TJ Ford: "The scary part is over"
TJ Ford: It means now I can go out and just relax. Next season I will be back on the court. It’s just a matter of taking necessary steps and not trying to rush. When I come back, I think I’m going to surprise a lot of people. You may see me in the All-Star Game here in Houston (grinning). That’s my goal, that’s what I think about when I’m putting in all this hard work. Show people that even though I had a tough injury, I’m going to bounce back.
Next season, will you be at risk in any way?
TJF: I think there’s always going to be some risk. But is the risk high? No. I’m going to play without any worries. The scary part is over. Having the surgery was the scary part. The biggest thing now is playing without fear, not worrying about getting hit. Or if I do take a hard hit or a hard foul, how will I react. What everyone is watching and waiting for is the first fall to see if I do get up. I’m not concerned.
Where have you made the most progress this summer, especially since resuming workouts in May?
TJF: I think my entire game, but in particular getting my conditioning back and really working on my jump shot. When I first started back in the gym at Rice (University) in early May, I was really really out of shape. Right now, I’m where I want to be and actually ahead of schedule, although obviously I still have a lot of work ahead. My body is responding well. There was one week when I took time off, but other than that my body is holding up well.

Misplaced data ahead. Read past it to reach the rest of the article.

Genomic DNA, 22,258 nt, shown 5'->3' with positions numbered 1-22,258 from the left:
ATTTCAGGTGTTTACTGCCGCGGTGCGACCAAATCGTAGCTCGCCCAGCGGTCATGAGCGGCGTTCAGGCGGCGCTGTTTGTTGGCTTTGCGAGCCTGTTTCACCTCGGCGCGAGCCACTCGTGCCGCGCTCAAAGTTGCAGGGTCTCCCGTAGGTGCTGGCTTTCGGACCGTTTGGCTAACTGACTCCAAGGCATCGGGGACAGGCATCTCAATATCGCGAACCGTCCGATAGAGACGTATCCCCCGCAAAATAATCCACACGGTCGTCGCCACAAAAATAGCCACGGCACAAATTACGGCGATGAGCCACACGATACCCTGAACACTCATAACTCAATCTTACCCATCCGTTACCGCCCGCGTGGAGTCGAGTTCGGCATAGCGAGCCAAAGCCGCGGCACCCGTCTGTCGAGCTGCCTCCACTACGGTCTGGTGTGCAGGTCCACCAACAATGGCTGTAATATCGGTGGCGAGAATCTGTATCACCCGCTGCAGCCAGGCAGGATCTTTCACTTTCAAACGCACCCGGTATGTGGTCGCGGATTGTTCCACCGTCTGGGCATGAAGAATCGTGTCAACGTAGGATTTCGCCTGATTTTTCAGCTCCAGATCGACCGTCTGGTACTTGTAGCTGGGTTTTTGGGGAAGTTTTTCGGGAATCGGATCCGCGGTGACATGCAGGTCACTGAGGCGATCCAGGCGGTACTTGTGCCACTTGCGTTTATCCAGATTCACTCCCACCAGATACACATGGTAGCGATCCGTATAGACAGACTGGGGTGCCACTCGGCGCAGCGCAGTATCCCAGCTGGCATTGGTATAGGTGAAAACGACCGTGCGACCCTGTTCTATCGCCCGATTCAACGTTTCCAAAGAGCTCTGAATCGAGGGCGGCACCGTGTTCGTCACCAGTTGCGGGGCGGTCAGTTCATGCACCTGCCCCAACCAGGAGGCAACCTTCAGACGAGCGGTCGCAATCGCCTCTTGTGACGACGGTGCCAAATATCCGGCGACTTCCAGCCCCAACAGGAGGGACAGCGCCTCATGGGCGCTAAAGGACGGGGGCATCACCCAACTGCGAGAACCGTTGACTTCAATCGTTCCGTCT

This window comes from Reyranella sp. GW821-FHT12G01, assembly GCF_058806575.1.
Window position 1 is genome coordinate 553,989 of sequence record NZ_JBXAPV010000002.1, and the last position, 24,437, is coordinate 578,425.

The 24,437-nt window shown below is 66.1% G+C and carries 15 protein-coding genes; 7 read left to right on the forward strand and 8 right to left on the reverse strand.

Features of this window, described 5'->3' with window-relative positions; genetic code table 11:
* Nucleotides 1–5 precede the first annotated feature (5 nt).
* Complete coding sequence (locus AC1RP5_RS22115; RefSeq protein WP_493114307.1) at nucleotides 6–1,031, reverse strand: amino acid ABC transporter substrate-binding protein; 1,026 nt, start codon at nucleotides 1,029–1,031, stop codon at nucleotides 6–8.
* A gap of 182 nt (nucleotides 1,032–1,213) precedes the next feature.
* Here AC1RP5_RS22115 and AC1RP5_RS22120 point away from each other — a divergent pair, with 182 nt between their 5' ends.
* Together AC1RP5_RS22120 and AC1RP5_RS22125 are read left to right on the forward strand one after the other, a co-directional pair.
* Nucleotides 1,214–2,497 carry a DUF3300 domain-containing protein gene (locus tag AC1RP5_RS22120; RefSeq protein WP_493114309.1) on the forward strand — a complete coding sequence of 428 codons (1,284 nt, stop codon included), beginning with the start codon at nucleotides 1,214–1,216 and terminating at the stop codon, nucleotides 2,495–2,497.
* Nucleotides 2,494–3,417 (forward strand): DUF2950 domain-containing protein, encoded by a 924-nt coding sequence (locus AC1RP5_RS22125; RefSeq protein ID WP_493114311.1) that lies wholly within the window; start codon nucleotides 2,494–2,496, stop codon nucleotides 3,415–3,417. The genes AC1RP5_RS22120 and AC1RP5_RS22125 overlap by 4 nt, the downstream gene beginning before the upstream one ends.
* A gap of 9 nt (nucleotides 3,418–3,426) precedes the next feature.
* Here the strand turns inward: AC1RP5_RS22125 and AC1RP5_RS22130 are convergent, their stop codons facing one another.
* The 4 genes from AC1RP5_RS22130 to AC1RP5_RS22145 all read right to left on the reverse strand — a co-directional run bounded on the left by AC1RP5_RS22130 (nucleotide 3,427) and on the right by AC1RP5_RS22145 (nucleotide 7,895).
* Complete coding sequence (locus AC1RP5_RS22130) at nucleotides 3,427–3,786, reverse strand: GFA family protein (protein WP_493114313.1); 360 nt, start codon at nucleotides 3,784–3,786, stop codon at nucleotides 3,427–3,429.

You went 14 months without any on-court basketball activity. How much ground are you having to make up?
TJF: I had to start at the bottom. I had to condition my body and working on my form, getting my shot right. I’ve been out a year and a half so it’s real important to train my body rather just go out and play five-on-five.
Given the injury and your laborious comeback, are you just as confident now that you can accomplish everything in your career that you originally believed when the Bucks drafted you No. 8 in the first round in 2003?
TJF: Absolutely. When I got hurt, I really thought I was reaching the level I wanted to as a rookie. I was only getting better, making smarter decisions. I view the injury, the surgery, the rehab as strictly a temporary setback.
Describe what this last year and a half has been like for you, on the sideline, some of the thoughts that have swirled through your head when hearing the speculation that you might never be the same type of player again.
TJF: It’s been hard. I’ve had my ups and downs, but had also had strong people around me to keep me motivated and keep giving me positive information, make sure a keep a positive attitude.
All things happen for a reason, even if it’s a negative situation. What will you gain from his ordeal? How have these ordeals made you a better person and how might they make you a better player?
TJF: I sat for a year and a half and watched the game, studied how teams and players react to certain game situations. It’s a view I’ve never had before because I’ve always been on the floor. It’s given me a more analytical approach. I know I appreciate the game and the opportunity much more than before. I just pray that I’m able to perform and have a long career and do what I’ve been able to do my entire basketball life. No one can really put a timetable on how long they’ll be able to play. When my time is up, it’s up.
Keith Calkins is a regular contributor to HoopsHype.com
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